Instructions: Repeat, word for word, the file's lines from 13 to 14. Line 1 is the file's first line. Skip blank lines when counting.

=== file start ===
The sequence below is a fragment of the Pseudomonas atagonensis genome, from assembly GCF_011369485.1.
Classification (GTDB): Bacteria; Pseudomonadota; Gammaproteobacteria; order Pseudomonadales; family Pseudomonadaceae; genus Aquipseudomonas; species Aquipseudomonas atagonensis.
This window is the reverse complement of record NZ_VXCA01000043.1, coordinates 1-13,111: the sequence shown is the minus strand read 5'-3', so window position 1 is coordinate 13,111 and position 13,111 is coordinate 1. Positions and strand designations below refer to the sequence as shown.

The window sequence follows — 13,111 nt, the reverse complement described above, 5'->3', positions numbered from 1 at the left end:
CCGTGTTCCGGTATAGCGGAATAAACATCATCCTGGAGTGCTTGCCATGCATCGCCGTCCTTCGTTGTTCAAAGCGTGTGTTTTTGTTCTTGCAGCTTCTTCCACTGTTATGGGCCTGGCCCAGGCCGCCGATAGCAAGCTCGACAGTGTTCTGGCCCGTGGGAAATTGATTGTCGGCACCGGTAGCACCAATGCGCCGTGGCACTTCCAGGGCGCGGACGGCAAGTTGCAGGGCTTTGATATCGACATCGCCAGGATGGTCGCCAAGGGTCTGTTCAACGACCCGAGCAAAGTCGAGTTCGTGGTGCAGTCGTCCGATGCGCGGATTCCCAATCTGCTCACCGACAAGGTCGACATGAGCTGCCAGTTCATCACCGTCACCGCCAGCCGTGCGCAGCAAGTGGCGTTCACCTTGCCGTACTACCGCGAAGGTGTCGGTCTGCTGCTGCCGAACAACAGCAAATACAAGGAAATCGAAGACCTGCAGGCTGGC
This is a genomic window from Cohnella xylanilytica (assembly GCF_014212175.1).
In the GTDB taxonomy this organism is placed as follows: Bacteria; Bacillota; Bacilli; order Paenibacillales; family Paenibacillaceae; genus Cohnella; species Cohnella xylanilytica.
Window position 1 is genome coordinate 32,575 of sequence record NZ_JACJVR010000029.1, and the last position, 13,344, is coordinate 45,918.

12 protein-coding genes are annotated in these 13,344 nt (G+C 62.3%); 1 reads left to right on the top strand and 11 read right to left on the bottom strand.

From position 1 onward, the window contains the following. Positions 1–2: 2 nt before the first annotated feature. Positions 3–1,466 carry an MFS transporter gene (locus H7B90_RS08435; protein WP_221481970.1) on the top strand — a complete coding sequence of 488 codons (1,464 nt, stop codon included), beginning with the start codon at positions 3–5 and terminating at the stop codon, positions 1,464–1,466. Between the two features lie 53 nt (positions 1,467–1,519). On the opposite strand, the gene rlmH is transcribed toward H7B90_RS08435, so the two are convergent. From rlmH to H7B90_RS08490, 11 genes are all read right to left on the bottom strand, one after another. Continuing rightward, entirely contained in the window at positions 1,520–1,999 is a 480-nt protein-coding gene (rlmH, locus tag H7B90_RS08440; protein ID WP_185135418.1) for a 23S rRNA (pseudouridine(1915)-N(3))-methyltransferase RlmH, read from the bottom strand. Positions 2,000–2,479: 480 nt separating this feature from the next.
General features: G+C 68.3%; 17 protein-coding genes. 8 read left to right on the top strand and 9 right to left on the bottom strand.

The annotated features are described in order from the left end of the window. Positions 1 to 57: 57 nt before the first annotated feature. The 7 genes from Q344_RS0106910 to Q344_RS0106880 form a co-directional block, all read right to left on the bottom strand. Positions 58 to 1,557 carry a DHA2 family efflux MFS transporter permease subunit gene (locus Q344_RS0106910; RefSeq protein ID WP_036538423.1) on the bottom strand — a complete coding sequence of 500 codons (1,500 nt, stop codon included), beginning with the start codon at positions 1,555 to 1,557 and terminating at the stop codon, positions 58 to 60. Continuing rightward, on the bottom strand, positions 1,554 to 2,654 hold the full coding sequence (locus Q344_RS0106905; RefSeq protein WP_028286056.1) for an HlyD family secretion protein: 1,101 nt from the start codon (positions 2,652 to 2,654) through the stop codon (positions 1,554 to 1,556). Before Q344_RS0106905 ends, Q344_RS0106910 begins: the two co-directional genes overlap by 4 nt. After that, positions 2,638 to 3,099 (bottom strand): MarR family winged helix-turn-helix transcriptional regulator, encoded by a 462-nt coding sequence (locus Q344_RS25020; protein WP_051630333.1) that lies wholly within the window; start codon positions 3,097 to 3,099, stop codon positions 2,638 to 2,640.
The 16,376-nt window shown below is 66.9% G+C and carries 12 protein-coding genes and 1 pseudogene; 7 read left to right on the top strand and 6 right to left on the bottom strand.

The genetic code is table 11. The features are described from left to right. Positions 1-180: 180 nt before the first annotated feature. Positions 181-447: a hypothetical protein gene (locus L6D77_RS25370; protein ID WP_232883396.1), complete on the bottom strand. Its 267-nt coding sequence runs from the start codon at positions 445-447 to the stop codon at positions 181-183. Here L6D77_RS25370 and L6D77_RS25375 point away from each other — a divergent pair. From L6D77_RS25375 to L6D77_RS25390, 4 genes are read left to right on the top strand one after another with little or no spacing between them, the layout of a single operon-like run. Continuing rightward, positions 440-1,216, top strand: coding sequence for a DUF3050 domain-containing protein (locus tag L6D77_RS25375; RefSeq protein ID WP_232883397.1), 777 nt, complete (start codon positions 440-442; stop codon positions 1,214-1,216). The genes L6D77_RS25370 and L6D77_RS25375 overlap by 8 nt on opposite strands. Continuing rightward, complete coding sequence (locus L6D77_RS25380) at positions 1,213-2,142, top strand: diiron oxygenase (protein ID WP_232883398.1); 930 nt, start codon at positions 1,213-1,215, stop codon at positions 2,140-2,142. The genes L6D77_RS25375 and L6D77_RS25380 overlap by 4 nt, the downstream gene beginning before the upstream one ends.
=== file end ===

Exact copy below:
The 16,376-nt window shown below is 66.9% G+C and carries 12 protein-coding genes and 1 pseudogene; 7 read left to right on the top strand and 6 right to left on the bottom strand.

The genetic code is table 11. The features are described from left to right. Positions 1-180: 180 nt before the first annotated feature. Positions 181-447: a hypothetical protein gene (locus L6D77_RS25370; protein ID WP_232883396.1), complete on the bottom strand. Its 267-nt coding sequence runs from the start codon at positions 445-447 to the stop codon at positions 181-183. Here L6D77_RS25370 and L6D77_RS25375 point away from each other — a divergent pair. From L6D77_RS25375 to L6D77_RS25390, 4 genes are read left to right on the top strand one after another with little or no spacing between them, the layout of a single operon-like run. Continuing rightward, positions 440-1,216, top strand: coding sequence for a DUF3050 domain-containing protein (locus tag L6D77_RS25375; RefSeq protein ID WP_232883397.1), 777 nt, complete (start codon positions 440-442; stop codon positions 1,214-1,216). The genes L6D77_RS25370 and L6D77_RS25375 overlap by 8 nt on opposite strands. Continuing rightward, complete coding sequence (locus L6D77_RS25380) at positions 1,213-2,142, top strand: diiron oxygenase (protein ID WP_232883398.1); 930 nt, start codon at positions 1,213-1,215, stop codon at positions 2,140-2,142. The genes L6D77_RS25375 and L6D77_RS25380 overlap by 4 nt, the downstream gene beginning before the upstream one ends.